Ross Rosenberg Codependency Expert

Clinical Care Consultants YouTube Channel     HuffPost-app-icon-sm     Clinical Care Consultants on linkedIn   Ross Rosenberg on twitter    images   download

 

Covert Narcissists: Wolves in Sheep Clothing ( Closet Narcissists). Ross Rosenberg

images

 Covert narcissists are masters of disguise – successful actors, humanitarians, politicians, clergy members, and even psychotherapists who are beloved and appreciated, but are secretly selfish, calculating, controlling, angry and vindictive. Covert narcissists create an illusion of selflessness while gaining from their elevated status. Although they share similar basic traits with the overt narcissist, i.e., the need for attention, affirmation, approval and recognition, they are stealthier about hiding their selfish and egocentric motives. Unlike the overt narcissist who parades his narcissism for all to see, the covert narcissist furtively hides his real motives and identity. These narcissists are able to trick others into believing they are honest, altruistic and empathetic individuals. They are successful at pretending to be a more likable version of themselves, knowing that if their true identity was uncovered, they would not be able to maintain the respect, status and prestige that they have so furtively garnered.  From Ross’s book, The Human Magnet Syndrome: Why We Love People Who Hurt Us.

Ross Rosenberg, M.Ed., LCPC, CADC
Psychotherapist & National Seminar Trainer

Owner of Clinical Care Consultants
Co-Owner of Advanced Clinical Trainers
Author of the Human Magnet Syndrome

book iconx   actz  images  Clinical Care Consultants on linkedIn  twitter-icon   psych central icon   Clinical Care Consultants YouTube Channel

On TV Again! The Taylor Baldwin Show is on San Diego’s U-T TV Network

On TV Again!  The Taylor Baldwin Show is on San Diego’s U-T TV Network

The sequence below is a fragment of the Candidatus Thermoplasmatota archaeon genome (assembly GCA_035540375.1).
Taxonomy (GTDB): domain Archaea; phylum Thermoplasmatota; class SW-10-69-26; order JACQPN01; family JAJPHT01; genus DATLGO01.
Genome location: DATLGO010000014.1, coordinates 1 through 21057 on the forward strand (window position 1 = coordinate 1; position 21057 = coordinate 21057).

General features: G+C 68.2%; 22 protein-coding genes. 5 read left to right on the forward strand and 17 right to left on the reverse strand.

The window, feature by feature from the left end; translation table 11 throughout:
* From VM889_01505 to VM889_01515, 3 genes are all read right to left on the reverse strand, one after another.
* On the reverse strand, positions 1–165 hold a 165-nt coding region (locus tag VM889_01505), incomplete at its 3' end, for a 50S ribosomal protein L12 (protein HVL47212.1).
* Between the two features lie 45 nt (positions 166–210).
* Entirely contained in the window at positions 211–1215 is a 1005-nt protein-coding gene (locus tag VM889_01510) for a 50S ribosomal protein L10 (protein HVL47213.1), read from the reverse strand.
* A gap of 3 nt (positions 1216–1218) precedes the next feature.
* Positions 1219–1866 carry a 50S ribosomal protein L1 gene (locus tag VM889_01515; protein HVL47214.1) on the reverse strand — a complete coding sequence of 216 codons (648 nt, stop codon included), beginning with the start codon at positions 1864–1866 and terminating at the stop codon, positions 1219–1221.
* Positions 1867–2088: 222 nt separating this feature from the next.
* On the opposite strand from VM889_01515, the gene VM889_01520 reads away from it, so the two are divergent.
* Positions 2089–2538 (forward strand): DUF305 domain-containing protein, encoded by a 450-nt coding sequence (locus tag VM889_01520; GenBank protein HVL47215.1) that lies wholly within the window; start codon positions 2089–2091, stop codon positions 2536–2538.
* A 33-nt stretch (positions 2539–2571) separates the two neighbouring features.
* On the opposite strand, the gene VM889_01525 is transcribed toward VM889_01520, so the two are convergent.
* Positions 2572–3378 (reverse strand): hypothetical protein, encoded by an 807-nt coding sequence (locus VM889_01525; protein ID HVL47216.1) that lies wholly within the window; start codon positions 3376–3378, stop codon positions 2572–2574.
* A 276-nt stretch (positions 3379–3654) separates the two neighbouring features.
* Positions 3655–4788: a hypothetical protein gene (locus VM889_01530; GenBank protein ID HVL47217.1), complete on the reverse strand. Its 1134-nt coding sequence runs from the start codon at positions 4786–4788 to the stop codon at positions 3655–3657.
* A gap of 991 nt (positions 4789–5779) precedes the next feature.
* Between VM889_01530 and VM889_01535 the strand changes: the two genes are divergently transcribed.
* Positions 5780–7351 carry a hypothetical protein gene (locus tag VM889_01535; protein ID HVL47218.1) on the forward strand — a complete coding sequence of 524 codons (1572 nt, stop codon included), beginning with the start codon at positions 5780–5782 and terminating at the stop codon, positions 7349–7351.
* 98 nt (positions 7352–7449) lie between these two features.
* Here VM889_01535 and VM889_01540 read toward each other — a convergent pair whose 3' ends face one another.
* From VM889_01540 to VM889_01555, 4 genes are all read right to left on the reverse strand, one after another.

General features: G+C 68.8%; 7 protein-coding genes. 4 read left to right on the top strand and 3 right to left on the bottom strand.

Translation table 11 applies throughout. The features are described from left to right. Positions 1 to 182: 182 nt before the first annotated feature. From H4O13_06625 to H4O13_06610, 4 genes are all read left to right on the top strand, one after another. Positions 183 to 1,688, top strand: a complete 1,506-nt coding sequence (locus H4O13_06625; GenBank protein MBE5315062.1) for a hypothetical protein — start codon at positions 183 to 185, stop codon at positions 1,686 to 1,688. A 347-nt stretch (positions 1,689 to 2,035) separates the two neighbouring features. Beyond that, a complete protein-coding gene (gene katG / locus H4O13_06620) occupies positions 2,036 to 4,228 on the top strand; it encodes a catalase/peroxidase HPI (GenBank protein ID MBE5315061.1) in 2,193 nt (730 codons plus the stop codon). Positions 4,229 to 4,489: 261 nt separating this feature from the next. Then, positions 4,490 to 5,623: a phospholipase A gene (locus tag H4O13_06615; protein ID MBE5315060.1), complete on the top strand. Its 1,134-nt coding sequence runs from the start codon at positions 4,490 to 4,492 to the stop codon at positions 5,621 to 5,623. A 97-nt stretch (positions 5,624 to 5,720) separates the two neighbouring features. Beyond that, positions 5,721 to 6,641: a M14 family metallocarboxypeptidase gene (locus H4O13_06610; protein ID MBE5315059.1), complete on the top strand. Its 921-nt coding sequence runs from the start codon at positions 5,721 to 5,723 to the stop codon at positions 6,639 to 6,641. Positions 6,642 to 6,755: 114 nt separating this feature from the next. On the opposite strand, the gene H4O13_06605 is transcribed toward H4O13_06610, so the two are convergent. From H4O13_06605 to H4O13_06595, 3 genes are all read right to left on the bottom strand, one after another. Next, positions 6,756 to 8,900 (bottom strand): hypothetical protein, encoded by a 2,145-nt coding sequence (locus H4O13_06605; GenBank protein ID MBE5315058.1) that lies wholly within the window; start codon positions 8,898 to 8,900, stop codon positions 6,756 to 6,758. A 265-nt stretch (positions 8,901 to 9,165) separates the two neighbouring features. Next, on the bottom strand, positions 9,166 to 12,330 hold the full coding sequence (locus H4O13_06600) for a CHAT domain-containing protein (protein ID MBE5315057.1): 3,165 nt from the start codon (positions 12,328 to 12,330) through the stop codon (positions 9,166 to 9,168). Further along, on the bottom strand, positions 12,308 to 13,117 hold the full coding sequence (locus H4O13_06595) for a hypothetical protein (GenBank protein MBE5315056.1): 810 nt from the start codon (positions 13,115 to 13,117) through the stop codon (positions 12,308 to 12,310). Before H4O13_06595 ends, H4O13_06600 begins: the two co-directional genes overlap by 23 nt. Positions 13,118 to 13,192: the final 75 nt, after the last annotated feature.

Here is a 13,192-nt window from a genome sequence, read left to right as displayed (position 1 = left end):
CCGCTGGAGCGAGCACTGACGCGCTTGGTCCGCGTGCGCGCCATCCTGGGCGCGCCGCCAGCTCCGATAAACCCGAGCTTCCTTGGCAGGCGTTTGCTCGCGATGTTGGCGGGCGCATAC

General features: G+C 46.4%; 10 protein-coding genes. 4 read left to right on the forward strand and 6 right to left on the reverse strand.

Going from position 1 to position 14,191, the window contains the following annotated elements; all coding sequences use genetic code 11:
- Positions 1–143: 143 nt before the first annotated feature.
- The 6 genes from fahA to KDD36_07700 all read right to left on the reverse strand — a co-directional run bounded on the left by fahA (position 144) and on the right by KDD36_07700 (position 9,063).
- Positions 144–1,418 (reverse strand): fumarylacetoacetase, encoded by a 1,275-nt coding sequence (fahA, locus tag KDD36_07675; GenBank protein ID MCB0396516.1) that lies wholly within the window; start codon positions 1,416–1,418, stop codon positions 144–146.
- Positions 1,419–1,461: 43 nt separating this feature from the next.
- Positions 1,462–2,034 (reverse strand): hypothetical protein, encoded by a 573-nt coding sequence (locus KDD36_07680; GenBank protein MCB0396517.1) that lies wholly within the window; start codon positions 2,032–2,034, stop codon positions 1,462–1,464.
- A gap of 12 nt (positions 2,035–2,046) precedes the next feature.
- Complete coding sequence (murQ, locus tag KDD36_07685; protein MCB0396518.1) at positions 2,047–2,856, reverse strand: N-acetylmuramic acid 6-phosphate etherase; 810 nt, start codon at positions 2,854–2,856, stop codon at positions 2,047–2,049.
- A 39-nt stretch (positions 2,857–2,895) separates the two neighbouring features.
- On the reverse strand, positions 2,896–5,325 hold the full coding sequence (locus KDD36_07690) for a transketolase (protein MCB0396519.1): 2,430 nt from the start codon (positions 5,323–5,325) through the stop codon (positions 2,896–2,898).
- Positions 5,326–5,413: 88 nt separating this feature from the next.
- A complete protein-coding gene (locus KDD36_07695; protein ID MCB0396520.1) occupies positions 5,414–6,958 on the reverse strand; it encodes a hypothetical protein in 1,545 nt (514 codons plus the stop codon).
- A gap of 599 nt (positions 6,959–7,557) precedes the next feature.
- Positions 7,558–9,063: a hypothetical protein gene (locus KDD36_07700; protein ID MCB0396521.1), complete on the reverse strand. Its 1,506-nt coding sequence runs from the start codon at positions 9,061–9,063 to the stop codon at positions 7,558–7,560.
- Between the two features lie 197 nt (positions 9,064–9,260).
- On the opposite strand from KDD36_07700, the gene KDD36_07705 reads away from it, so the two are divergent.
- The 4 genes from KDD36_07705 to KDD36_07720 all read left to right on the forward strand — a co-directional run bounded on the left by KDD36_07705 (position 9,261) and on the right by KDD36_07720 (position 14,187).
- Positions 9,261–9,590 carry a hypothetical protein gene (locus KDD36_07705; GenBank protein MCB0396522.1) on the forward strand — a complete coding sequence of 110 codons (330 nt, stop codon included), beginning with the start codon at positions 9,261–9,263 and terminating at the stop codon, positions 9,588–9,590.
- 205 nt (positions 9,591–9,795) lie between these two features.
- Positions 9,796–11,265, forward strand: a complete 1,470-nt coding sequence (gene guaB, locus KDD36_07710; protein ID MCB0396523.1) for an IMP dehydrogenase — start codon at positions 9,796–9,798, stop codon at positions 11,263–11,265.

Slideshow-Taylor-Baldwin_t640x400I will be taping a 30 minute interview with Taylor Baldwin on December 13th.

The Taylor Baldwin Show is on the U-T TV network, and my host has several health and beauty products on the market, and can be seen in national commercials. Being an anchor is her second job, and we like to focus on health and beauty segments, and overcoming divorce is a great topic!

Meet Taylor Baldwin

Taylor Baldwin’s enthusiasm and talent are unparalleled!  One of today’s most exciting media stars, Taylor Baldwin is a successful news anchor / TV host, as well as an accomplished DRTV host, television spokesperson, actress, and media/product development consultant.  She’s been a mainstay of several major television outlets, working in a variety of roles for Fox Sports Net, CBS, and KTLA / Tribune Entertainment – where she served as their prime time entertainment anchor.

Her acting roles include TV’s “7th Heaven” and other feature films. And Taylor is no ‘One Trick Pony’. She is the founder and president of Taylor – Made Productions. Under her company she produces and develops products. Her latest hit ‘Hot Buns’ – is a commercial that falls into beauty product category.

And we’re not done yet! Taylor creates a successful bio-weekly video blog called “Taylor Time” that showcases the hottest health & beauty tips, as well as innovative products.

 

Ross Rosenberg, M.Ed., LCPC, CADC
Psychotherapist & National Seminar Trainer

Owner of Clinical Care Consultants
Co-Owner of Advanced Clinical Trainers
Author of the Human Magnet Syndrome

book iconx   actz  images  Clinical Care Consultants on linkedIn  twitter-icon   psych central icon   Clinical Care Consultants YouTube Channel

The Continuum of Narcissism – From Normal to Pathological. Narcissistic Personality Disorder

From my training: Codependents and Narcissists: Understanding the Attraction

Ross Rosenberg, M.Ed., LCPC, CADC
Psychotherapist & National Seminar Trainer

Owner of Clinical Care Consultants
Co-Owner of Advanced Clinical Trainers
Author of the Human Magnet Syndrome

book iconx   actz  images  Clinical Care Consultants on linkedIn  twitter-icon   psych central icon   Clinical Care Consultants YouTube Channel